Food Waste in Numbers: Shaping Global Awareness for Sustainable Food Systems

Food is among the basic need according to Maslow’s Hierarchy of Needs. In the World Economic Forum (WEF) held in 2015 launched the Global Challenge on Food Security and Agriculture. The forum attended by 1400 leaders in over 500 organizations in 19 countries. This is in support of The Sustainable Development Goals call for Ending Hunger + Ensuring Sustainable Food Systems by 2030, a global initiative of the world economic forum (WEF). In its global agenda, “Shaping the Future of Global Food Systems: A Scenarios Analysis,” reported as the Two Most Critical Uncertainties is the Demand Shift. As discussed, one of the key elements of the Demand Shift as uncertainty is that, will food production be able to respond to changing consumer demand that includes less food waste and energy consumption? In WEF’s focal question in building scenarios of the global food systems, it captures the core issue: How will food systems nutritiously and sustainably feed 8.5 billion people in 2030? Yet, more and more people think less of this core issue and still have food waste. Another scenario is the Open-source Sustainability, which is a combination of resource-efficient consumption. A stronger global economy’s indications of food loss and waste as an early sign that there indeed is a shift to reality: that food loss and waste decrease to 5% of global production. This largely is attributed to market efficiencies as supported by new trend and technologies, including movements towards personalized nutrition and health care, tot more people using mobile apps in their drive to uphold their shopping and eating habits. Consumer waste has also decreased due to certain States and Countries’ policies that give incentives such as reduced taxes.


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In the key findings of the Food and Agriculture Organization of the United Nations (FAO), roughly one-third of the food produces in the world for human consumption every year, with approximately 1.3 a billion tonnes of food is lost or wasted. Around US$ 680 billion in industrialized countries and US$ 310 billion in developing countries sums up the food losses and waste amounts. Among the highest wastage rates of any food are fruits and vegetables, plus roots and tubers. In the global quantitative food losses and waste per year, approximately 30% for cereals, 40-50% for root crops fruits and vegetables, 20% for oilseeds, meat and dairy products plus 35% for fish. In this finding alone, the amount of food lost or wasted every year is equivalent to more than half of the world’s annual cereals crop. Astoundingly, every year, in rich countries, its consumers waste is almost as much as 220 million tonnes, as much as the entire net production of sub-Saharan African countries of 230 million tonnes of food.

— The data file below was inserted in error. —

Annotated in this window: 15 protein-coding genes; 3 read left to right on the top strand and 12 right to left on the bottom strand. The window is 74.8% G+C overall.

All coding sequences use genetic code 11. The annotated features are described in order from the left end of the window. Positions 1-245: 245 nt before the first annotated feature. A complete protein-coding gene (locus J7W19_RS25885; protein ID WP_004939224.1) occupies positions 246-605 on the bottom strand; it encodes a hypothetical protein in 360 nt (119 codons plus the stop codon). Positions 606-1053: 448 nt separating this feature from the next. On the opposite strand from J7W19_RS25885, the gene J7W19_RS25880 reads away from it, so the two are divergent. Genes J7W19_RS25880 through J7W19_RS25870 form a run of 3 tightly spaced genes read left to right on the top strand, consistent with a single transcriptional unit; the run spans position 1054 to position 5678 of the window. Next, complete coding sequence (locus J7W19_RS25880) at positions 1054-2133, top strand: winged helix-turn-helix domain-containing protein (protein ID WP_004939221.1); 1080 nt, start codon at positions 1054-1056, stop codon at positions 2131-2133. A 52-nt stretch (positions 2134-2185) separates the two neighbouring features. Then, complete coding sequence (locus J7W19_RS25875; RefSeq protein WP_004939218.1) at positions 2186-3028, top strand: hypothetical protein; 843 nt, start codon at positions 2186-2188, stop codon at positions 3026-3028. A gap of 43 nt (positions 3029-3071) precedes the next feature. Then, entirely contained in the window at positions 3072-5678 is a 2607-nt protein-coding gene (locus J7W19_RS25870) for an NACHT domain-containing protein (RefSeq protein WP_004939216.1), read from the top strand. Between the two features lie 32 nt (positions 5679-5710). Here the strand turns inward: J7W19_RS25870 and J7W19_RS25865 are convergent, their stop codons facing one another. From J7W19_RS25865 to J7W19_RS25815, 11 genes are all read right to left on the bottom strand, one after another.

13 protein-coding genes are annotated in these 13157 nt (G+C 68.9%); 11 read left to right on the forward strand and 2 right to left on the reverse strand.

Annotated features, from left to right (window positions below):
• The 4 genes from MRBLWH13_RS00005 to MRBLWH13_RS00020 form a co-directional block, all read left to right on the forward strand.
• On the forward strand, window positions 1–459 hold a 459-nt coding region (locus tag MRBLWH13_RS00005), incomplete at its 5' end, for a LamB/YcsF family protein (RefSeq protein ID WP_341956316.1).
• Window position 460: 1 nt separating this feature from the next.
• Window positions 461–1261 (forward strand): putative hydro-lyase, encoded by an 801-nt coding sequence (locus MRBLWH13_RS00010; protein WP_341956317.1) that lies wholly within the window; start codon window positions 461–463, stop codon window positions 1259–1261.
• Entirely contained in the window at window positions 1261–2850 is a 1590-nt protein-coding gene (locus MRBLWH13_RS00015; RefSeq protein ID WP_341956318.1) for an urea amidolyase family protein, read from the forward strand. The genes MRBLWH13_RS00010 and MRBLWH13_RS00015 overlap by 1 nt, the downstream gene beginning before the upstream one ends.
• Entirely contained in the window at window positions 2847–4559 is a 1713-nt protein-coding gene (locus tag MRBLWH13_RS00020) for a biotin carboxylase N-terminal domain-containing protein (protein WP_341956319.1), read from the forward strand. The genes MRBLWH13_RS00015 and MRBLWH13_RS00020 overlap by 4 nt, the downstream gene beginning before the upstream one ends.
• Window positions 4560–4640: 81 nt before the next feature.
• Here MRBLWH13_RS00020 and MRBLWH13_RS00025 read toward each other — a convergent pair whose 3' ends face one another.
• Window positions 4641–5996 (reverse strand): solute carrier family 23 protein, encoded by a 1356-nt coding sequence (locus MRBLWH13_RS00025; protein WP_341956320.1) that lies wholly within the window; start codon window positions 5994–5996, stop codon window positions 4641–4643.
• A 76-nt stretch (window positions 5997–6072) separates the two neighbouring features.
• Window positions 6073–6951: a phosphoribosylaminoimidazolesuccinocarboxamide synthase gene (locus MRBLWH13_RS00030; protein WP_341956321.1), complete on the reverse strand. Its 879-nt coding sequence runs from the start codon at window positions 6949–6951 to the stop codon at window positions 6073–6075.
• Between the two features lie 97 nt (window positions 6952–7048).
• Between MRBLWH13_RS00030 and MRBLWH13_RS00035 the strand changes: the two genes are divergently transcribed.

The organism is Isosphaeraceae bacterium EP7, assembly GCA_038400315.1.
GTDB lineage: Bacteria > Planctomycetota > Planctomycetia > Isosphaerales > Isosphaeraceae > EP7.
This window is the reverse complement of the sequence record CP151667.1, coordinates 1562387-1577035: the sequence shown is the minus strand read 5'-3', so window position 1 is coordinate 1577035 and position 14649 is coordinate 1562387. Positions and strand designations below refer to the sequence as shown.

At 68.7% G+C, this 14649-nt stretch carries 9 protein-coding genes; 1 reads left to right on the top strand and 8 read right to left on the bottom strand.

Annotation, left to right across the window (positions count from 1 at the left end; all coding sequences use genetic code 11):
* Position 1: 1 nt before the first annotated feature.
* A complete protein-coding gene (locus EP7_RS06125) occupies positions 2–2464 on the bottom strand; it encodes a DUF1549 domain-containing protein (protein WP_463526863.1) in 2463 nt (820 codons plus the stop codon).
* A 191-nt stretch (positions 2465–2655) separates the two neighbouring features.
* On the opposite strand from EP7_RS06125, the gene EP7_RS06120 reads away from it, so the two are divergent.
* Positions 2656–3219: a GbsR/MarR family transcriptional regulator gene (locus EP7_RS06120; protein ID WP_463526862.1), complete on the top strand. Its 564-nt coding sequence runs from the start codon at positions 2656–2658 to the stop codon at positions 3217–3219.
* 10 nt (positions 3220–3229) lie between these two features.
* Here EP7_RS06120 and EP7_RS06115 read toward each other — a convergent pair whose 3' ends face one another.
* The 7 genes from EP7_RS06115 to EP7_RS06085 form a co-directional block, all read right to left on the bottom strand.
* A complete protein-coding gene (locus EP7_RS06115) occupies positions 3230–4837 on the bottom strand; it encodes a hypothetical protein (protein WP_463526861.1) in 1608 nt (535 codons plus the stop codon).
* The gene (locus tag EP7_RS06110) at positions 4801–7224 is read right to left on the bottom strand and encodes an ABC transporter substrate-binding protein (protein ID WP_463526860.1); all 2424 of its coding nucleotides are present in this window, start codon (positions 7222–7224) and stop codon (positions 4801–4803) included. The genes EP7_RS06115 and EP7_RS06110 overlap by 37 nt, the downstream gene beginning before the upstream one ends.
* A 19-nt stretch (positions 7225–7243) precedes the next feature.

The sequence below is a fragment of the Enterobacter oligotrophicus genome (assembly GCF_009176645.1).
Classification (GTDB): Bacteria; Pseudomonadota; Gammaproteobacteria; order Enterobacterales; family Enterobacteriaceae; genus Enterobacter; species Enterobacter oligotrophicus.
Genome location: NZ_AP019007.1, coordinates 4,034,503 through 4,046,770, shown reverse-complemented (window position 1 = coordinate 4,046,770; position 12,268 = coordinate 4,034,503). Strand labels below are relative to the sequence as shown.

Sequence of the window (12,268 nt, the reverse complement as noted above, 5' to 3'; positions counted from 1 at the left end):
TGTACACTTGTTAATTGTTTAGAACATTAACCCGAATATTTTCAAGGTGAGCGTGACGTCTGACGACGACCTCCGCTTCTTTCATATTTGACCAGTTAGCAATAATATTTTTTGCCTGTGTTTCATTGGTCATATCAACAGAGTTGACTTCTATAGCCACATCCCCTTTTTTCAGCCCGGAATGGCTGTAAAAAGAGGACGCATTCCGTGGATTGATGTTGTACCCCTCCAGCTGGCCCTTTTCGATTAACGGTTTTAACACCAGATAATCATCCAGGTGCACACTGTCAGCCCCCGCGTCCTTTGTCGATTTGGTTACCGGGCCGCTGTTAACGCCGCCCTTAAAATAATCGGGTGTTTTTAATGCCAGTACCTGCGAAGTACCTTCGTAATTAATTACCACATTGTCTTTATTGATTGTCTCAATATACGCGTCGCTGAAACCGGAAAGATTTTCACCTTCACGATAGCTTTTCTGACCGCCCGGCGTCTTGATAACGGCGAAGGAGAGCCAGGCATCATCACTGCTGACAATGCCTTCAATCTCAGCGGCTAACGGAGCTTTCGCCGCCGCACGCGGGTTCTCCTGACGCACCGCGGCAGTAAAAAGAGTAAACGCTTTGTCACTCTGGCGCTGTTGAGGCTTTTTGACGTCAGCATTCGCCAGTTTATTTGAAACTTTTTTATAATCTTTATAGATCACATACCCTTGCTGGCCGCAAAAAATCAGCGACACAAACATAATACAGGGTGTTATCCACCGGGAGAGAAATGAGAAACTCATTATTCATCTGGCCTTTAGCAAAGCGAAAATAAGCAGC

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Food loss and waste equal to a major waste of resources, including water, land, energy, labor and capital and needlessly produce greenhouse gas emissions, all are contributors to global warming and climate change. In the FAO findings of per capita, food losses and waste in different regions, among the highest region are North America & Oceana and Europe: that their food currently wasted could feed 300 million and 200 million respectively. In a nutshell, FAO’s position in raising awareness among industries,  retailers, and consumers as well as finding the beneficial use for food that is presently thrown away are useful measures to decrease the number of losses and waste.


Lea B. Galvez
De La Salle University, Manila, Phillipine.


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